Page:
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Re: EOT & DMCA concerns

From: Thomas Lord <lord@emf.net>
Date: Tue, 04 Aug 2009 10:16:04 -0700
To: "Tab Atkins Jr." <jackalmage@gmail.com>
Cc: Thomas Phinney <tphinney@cal.berkeley.edu>, John Hudson <tiro@tiro.com>, www-font@w3.org
Message-Id: <1249406164.6196.47.camel@dell-desktop.example.com>
On Mon, 2009-08-03 at 20:45 -0500, Tab Atkins Jr. wrote:

> > A very simple solution is for the EOTL backers
> > to make a positive statement that other browsers,
> > if they are going to do EOTL because of a MUST,
> > then SHOULD support all of EOTC (and have patent
> > protection in doing so) because that rounds out
> > the degree of compatibility with IE<=8.

> I'm not seeing how that follows.  Can you elaborate why supporting
> EOTC has any effect, positive or negative, on EOTL's risk of DMCA
> action?

In the MicroType v. Adobe case the court applied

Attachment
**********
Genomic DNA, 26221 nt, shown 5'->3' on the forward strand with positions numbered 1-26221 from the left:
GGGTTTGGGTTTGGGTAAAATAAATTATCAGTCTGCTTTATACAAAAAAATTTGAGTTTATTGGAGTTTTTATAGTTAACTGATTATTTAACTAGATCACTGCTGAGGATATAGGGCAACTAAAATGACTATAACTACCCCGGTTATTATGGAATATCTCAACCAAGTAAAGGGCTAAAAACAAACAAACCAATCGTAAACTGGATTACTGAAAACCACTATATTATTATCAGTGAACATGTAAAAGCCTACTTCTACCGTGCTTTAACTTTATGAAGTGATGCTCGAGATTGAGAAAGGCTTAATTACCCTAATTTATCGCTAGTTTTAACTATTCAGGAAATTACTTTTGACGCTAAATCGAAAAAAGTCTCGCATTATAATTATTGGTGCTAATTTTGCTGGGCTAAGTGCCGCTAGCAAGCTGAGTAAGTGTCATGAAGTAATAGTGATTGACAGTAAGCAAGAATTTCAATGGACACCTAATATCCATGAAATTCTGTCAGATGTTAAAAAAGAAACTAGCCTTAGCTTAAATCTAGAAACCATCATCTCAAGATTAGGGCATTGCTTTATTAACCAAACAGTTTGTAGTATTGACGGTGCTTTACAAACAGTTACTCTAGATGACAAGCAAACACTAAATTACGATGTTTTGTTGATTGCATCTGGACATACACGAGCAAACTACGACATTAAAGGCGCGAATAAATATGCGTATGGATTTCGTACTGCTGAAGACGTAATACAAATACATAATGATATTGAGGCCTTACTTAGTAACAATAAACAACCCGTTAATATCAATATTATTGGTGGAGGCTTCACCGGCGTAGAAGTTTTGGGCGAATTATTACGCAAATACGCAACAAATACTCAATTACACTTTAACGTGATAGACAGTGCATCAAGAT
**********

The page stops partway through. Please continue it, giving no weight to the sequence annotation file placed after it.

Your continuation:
a 6 point test and concluded that the plaintiff 
had failed to prove their case.  The court dwelled
a bit on whether two meta-data bits indicating 
licensing restrictions constituted an "effective
technological restriction" (and decided that, no,
they did not).  (The court found no shortage of 
defects in the plaintiff's case beyond that.)

We can't conclude from the reasoning applied
by the court in *that* case that the trival
"breakability" of EOT protections is not an 
effective technological restriction.

Indeed, if the mailing list archive of this
list were admitted in to evidence it would show
a discussion in which EOT protections are 
explicitly intended to be and believed to be
an effective technological restriction - the
"low garden wall".   So it is a far less
clear cut case.

-t
Received on Tuesday, 4 August 2009 17:16:46 GMT

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